Khurjini

N I N O   S H A T B E R I S H V I L I

73 Nino Shatberashvili   73 Khurjini

I was at the vanguard of social work development in my country, Georgia. There were no social workers up until 1999, but support and empowerment of each other is a deep rooted Georgian tradition and I believe that social work in its best version combines professional and lay support. The more aware social workers are of the former, the more effectively they perform as the latter.

I started as a grassroots social worker, receiving my social work education in the US; my path has taken me from grassroots to strategy level. I see my profession as something that is very old but always apt for renewal; the potential of the profession seems broader and broader to me, not yet used to its full potential in Georgia. In my belief, social work is about not living isolated and not letting others be in despair.

I remember the words of a colleague who said “I am so happy, I am doing kind things and receiving salary for this – what can be greater happiness”. She said this when we were just starting and when we knew not much about social work, but her pathos is still maintained in Georgian social work.

 

A Khurjini is something like a saddleback. It is an ornamented, woven, colorful and two-sided kind of travelling bag, originally made of carpet-like material, which Georgian Santas (Father Christmases) that we call “snow grandpa” carry traditionally, travelers also carry them. In Santa’s case, it was full of all different things: sweets, traditional candies, warm clothes which he distributed when he visited families. In a traveler’s case, there might appear anything needed. In mountains a postman also used it to carry newspapers and parcels. It can be put on horse back or over a shoulder.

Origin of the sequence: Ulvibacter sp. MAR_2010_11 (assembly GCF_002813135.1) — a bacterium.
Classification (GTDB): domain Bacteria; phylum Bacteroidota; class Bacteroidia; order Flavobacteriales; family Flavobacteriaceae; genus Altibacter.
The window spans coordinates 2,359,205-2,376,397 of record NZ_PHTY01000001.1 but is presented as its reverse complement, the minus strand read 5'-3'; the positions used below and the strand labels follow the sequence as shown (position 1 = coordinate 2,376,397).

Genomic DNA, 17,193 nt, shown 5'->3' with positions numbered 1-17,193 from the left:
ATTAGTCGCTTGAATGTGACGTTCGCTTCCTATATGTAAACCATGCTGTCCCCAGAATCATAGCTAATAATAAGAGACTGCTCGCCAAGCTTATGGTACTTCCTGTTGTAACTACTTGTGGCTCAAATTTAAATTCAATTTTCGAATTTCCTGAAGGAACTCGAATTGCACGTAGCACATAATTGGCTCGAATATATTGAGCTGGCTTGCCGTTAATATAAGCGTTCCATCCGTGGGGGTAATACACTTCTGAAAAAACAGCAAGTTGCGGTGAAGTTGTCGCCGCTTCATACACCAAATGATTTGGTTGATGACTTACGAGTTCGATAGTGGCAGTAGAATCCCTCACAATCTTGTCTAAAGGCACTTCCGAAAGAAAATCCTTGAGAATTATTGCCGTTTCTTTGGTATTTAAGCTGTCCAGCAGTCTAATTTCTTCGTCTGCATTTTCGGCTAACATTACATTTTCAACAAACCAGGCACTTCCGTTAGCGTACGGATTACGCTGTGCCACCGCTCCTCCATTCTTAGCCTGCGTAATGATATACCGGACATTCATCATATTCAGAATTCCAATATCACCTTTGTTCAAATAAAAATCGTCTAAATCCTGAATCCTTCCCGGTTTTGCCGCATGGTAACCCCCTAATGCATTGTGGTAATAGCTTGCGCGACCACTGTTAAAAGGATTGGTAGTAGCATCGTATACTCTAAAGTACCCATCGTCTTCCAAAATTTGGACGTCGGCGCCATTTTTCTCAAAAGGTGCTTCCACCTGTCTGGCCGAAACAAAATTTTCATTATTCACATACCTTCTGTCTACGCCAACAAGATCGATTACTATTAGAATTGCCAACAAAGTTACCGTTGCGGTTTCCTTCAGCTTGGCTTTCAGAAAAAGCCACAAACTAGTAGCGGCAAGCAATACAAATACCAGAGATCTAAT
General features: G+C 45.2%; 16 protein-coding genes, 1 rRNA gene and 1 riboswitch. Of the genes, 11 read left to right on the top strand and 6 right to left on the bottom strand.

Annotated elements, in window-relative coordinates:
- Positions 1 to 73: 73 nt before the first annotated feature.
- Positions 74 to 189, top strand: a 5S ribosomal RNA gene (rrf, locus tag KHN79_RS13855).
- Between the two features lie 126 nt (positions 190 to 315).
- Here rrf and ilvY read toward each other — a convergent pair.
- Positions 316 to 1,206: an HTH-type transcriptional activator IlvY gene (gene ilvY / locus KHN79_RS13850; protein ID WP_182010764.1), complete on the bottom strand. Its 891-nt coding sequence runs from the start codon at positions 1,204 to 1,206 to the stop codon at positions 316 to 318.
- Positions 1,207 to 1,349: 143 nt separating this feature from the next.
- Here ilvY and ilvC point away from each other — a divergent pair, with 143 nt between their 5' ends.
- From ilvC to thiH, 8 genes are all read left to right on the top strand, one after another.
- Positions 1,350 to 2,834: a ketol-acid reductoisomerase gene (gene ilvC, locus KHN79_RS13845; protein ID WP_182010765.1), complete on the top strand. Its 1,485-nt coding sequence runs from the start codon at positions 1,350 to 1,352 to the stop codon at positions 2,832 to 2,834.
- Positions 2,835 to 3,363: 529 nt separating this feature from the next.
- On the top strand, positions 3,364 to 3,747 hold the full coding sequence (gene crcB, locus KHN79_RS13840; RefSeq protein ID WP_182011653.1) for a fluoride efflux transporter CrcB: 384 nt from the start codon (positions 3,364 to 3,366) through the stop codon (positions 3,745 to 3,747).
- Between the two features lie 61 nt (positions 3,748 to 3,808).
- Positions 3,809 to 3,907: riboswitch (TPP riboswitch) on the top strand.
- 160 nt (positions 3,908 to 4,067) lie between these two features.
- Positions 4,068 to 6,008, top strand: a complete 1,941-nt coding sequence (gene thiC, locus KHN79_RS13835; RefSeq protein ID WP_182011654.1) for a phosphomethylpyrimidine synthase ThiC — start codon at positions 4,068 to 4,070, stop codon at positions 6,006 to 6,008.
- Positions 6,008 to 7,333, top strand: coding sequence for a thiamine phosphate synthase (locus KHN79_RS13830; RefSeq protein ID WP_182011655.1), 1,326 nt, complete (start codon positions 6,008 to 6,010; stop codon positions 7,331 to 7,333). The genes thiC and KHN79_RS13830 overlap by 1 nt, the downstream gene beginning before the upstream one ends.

I chose Khurjini because …

… it is associated with something new, sweet, and unexpected. For me it represents social work. Somehow it is linked with hope and love, that someone cares about you and your worries, desires and dreams. You can also put something in it and send to someone else. It allows participating relationships.

You can find many things in it, you just need to pick up what is needed in a particular situation. Similarly, just as the practitioner needs confidence in selecting a particular intervention in a specific situation with an individual service user, it has the potential to position the user either for more effective social functioning or further exclusion.

As at the edge of a New Year, Khurjini brings new hopes and chances for all. The diversity of people whose appearance or traditions may suggest a different culture or approaches, so suggests social work, at least in my ideal of the profession. In my imagination, when a person with Khurjini, be it Santa, traveler or a postman, meets with people in the community, they notice everyone’s needs, not forgetting about anyone, because neglect fuels isolation. In this community isolation does not exist, here reigns collective responses to exposed needs. It is associated with a bringing together.

The additional reason for my association is the Khurjini’s endless function and chance for reordering, when you can be a carrier of hopes and undisclosed desires, support and empowerment. You can carry with comfort, with joy, you can retrieve from the bag whatever is needed and not always whatever you planned. You can also decorate it as you wish to make it yours. And sometimes it might feel heavy or empty.

For me social work is about not being alone, not leaving alone, changing, empowering, refreshing …

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